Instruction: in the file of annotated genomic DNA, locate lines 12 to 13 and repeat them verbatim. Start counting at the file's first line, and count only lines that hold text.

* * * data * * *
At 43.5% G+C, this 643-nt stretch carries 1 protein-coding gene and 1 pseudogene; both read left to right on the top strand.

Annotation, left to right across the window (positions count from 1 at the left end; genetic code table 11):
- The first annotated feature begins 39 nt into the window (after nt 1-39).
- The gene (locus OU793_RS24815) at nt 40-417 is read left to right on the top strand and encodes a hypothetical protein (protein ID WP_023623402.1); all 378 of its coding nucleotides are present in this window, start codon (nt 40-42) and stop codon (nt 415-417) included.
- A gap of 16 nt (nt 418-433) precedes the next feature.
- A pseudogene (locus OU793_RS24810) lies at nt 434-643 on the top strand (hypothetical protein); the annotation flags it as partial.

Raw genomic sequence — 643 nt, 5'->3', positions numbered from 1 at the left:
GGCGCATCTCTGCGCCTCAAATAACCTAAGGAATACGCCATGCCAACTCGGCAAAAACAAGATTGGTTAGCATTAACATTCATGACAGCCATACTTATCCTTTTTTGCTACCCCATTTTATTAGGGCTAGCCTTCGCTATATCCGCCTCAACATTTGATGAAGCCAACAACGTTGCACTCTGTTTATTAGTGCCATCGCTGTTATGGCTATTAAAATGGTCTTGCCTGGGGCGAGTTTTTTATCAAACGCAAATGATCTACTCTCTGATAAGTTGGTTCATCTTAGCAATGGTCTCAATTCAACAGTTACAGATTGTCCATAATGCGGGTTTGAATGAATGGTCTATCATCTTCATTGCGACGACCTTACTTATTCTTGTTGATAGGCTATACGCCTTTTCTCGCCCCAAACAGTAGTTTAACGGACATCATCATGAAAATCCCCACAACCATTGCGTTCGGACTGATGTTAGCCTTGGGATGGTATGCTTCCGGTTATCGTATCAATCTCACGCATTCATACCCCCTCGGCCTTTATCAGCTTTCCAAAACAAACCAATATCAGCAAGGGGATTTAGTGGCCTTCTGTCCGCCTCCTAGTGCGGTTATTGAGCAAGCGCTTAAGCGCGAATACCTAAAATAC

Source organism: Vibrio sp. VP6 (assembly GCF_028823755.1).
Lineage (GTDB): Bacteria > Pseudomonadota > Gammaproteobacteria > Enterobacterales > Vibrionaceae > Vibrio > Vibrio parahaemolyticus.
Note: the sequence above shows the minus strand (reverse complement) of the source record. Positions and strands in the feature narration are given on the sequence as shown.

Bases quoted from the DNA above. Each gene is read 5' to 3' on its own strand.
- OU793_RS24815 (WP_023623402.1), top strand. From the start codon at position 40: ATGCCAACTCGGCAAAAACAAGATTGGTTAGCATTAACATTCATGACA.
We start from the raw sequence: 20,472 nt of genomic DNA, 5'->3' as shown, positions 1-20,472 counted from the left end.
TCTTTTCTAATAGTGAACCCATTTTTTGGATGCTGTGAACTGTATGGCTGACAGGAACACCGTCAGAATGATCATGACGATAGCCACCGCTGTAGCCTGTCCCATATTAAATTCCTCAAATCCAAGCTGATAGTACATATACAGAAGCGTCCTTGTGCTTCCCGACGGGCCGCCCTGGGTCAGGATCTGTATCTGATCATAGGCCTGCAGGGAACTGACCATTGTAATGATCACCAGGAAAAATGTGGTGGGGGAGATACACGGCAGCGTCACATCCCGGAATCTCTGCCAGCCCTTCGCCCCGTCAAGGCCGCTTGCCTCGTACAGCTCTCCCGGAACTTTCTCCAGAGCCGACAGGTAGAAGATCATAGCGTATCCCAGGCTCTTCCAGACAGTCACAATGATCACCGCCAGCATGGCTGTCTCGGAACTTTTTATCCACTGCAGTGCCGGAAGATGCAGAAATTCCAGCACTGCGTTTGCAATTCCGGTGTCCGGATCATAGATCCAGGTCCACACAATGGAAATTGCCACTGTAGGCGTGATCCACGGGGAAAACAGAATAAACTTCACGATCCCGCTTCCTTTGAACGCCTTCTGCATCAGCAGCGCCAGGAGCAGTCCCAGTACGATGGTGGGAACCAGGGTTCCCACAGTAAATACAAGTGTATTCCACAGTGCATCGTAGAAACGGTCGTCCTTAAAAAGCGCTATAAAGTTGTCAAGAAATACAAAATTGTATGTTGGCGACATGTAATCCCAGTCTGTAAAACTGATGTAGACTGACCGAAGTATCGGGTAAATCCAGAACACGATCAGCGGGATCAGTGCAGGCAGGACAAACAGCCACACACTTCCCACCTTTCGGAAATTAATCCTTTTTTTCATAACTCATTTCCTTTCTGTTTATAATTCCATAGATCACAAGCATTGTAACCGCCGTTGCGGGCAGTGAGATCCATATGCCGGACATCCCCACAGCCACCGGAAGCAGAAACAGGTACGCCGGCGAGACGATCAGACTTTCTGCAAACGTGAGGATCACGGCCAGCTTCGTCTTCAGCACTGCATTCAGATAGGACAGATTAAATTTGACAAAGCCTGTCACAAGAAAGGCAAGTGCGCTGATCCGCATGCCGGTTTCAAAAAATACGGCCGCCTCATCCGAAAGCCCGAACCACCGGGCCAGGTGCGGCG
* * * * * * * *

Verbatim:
Bases quoted from the DNA above. Each gene is read 5' to 3' on its own strand.
- OU793_RS24815 (WP_023623402.1), top strand. From the start codon at position 40: ATGCCAACTCGGCAAAAACAAGATTGGTTAGCATTAACATTCATGACA.